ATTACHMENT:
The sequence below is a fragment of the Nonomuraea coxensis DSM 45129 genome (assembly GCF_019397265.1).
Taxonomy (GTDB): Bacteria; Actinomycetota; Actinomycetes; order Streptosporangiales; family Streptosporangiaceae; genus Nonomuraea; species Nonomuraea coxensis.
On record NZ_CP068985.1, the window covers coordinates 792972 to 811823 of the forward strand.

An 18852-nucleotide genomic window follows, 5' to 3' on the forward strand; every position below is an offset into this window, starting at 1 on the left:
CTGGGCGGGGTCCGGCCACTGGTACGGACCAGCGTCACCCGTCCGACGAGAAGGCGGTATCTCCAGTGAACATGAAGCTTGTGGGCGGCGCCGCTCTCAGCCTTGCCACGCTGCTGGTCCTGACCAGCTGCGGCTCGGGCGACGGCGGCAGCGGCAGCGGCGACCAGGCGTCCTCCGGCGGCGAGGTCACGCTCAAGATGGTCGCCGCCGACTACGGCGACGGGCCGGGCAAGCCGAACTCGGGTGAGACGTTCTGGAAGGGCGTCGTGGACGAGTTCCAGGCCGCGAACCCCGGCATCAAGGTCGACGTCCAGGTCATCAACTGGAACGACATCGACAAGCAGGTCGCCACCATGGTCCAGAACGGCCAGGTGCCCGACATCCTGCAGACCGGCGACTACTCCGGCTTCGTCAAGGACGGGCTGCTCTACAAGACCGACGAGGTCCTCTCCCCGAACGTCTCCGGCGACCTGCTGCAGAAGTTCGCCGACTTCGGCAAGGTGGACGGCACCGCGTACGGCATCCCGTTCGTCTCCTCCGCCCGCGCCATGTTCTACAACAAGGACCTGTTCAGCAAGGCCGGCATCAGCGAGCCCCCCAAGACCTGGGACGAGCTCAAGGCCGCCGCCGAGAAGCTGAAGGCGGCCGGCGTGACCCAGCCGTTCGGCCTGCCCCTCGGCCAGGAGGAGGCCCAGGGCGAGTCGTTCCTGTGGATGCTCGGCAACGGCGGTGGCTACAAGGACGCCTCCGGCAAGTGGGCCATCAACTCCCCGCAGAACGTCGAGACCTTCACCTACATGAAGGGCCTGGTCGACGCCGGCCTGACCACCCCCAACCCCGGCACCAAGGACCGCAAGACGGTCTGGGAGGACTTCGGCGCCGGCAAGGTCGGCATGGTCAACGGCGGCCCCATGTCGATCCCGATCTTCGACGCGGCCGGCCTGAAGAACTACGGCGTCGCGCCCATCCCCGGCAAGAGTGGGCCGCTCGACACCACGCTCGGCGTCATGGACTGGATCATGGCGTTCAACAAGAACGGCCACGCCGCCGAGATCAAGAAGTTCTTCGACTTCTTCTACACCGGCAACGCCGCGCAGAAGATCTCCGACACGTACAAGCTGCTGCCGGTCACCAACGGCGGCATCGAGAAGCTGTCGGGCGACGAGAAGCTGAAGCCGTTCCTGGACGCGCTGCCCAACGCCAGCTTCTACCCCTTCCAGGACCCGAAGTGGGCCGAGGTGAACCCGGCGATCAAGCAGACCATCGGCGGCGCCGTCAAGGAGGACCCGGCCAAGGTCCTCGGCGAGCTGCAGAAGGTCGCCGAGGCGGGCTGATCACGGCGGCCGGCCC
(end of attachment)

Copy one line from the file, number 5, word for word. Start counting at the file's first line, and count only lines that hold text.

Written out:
CTGGGCGGGGTCCGGCCACTGGTACGGACCAGCGTCACCCGTCCGACGAGAAGGCGGTATCTCCAGTGAACATGAAGCTTGTGGGCGGCGCCGCTCTCAGCCTTGCCACGCTGCTGGTCCTGACCAGCTGCGGCTCGGGCGACGGCGGCAGCGGCAGCGGCGACCAGGCGTCCTCCGGCGGCGAGGTCACGCTCAAGATGGTCGCCGCCGACTACGGCGACGGGCCGGGCAAGCCGAACTCGGGTGAGACGTTCTGGAAGGGCGTCGTGGACGAGTTCCAGGCCGCGAACCCCGGCATCAAGGTCGACGTCCAGGTCATCAACTGGAACGACATCGACAAGCAGGTCGCCACCATGGTCCAGAACGGCCAGGTGCCCGACATCCTGCAGACCGGCGACTACTCCGGCTTCGTCAAGGACGGGCTGCTCTACAAGACCGACGAGGTCCTCTCCCCGAACGTCTCCGGCGACCTGCTGCAGAAGTTCGCCGACTTCGGCAAGGTGGACGGCACCGCGTACGGCATCCCGTTCGTCTCCTCCGCCCGCGCCATGTTCTACAACAAGGACCTGTTCAGCAAGGCCGGCATCAGCGAGCCCCCCAAGACCTGGGACGAGCTCAAGGCCGCCGCCGAGAAGCTGAAGGCGGCCGGCGTGACCCAGCCGTTCGGCCTGCCCCTCGGCCAGGAGGAGGCCCAGGGCGAGTCGTTCCTGTGGATGCTCGGCAACGGCGGTGGCTACAAGGACGCCTCCGGCAAGTGGGCCATCAACTCCCCGCAGAACGTCGAGACCTTCACCTACATGAAGGGCCTGGTCGACGCCGGCCTGACCACCCCCAACCCCGGCACCAAGGACCGCAAGACGGTCTGGGAGGACTTCGGCGCCGGCAAGGTCGGCATGGTCAACGGCGGCCCCATGTCGATCCCGATCTTCGACGCGGCCGGCCTGAAGAACTACGGCGTCGCGCCCATCCCCGGCAAGAGTGGGCCGCTCGACACCACGCTCGGCGTCATGGACTGGATCATGGCGTTCAACAAGAACGGCCACGCCGCCGAGATCAAGAAGTTCTTCGACTTCTTCTACACCGGCAACGCCGCGCAGAAGATCTCCGACACGTACAAGCTGCTGCCGGTCACCAACGGCGGCATCGAGAAGCTGTCGGGCGACGAGAAGCTGAAGCCGTTCCTGGACGCGCTGCCCAACGCCAGCTTCTACCCCTTCCAGGACCCGAAGTGGGCCGAGGTGAACCCGGCGATCAAGCAGACCATCGGCGGCGCCGTCAAGGAGGACCCGGCCAAGGTCCTCGGCGAGCTGCAGAAGGTCGCCGAGGCGGGCTGATCACGGCGGCCGGCCC